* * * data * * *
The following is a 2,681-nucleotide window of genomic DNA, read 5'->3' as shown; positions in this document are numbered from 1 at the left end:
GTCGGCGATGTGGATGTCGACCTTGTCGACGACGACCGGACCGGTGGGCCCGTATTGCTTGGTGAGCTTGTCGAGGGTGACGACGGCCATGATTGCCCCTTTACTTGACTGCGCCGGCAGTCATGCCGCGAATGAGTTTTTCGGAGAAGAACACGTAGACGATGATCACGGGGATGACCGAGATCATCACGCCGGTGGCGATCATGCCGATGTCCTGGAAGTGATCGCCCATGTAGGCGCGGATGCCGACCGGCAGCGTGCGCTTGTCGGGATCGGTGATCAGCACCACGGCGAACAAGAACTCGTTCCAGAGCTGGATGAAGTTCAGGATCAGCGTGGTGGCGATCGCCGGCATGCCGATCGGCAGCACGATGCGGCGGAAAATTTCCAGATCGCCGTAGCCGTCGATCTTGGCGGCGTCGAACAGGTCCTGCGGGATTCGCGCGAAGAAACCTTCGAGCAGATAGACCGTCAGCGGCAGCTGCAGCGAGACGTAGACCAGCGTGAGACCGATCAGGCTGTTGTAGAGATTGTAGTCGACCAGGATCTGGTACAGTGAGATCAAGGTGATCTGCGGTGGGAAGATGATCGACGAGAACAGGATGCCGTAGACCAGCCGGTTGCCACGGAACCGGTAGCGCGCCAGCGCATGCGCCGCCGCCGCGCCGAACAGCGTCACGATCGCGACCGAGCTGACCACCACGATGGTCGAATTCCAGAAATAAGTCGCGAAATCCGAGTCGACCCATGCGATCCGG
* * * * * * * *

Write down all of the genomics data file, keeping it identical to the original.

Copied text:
The following is a 2,681-nucleotide window of genomic DNA, read 5'->3' as shown; positions in this document are numbered from 1 at the left end:
GTCGGCGATGTGGATGTCGACCTTGTCGACGACGACCGGACCGGTGGGCCCGTATTGCTTGGTGAGCTTGTCGAGGGTGACGACGGCCATGATTGCCCCTTTACTTGACTGCGCCGGCAGTCATGCCGCGAATGAGTTTTTCGGAGAAGAACACGTAGACGATGATCACGGGGATGACCGAGATCATCACGCCGGTGGCGATCATGCCGATGTCCTGGAAGTGATCGCCCATGTAGGCGCGGATGCCGACCGGCAGCGTGCGCTTGTCGGGATCGGTGATCAGCACCACGGCGAACAAGAACTCGTTCCAGAGCTGGATGAAGTTCAGGATCAGCGTGGTGGCGATCGCCGGCATGCCGATCGGCAGCACGATGCGGCGGAAAATTTCCAGATCGCCGTAGCCGTCGATCTTGGCGGCGTCGAACAGGTCCTGCGGGATTCGCGCGAAGAAACCTTCGAGCAGATAGACCGTCAGCGGCAGCTGCAGCGAGACGTAGACCAGCGTGAGACCGATCAGGCTGTTGTAGAGATTGTAGTCGACCAGGATCTGGTACAGTGAGATCAAGGTGATCTGCGGTGGGAAGATGATCGACGAGAACAGGATGCCGTAGACCAGCCGGTTGCCACGGAACCGGTAGCGCGCCAGCGCATGCGCCGCCGCCGCGCCGAACAGCGTCACGATCGCGACCGAGCTGACCACCACGATGGTCGAATTCCAGAAATAAGTCGCGAAATCCGAGTCGACCCATGCGATCCGG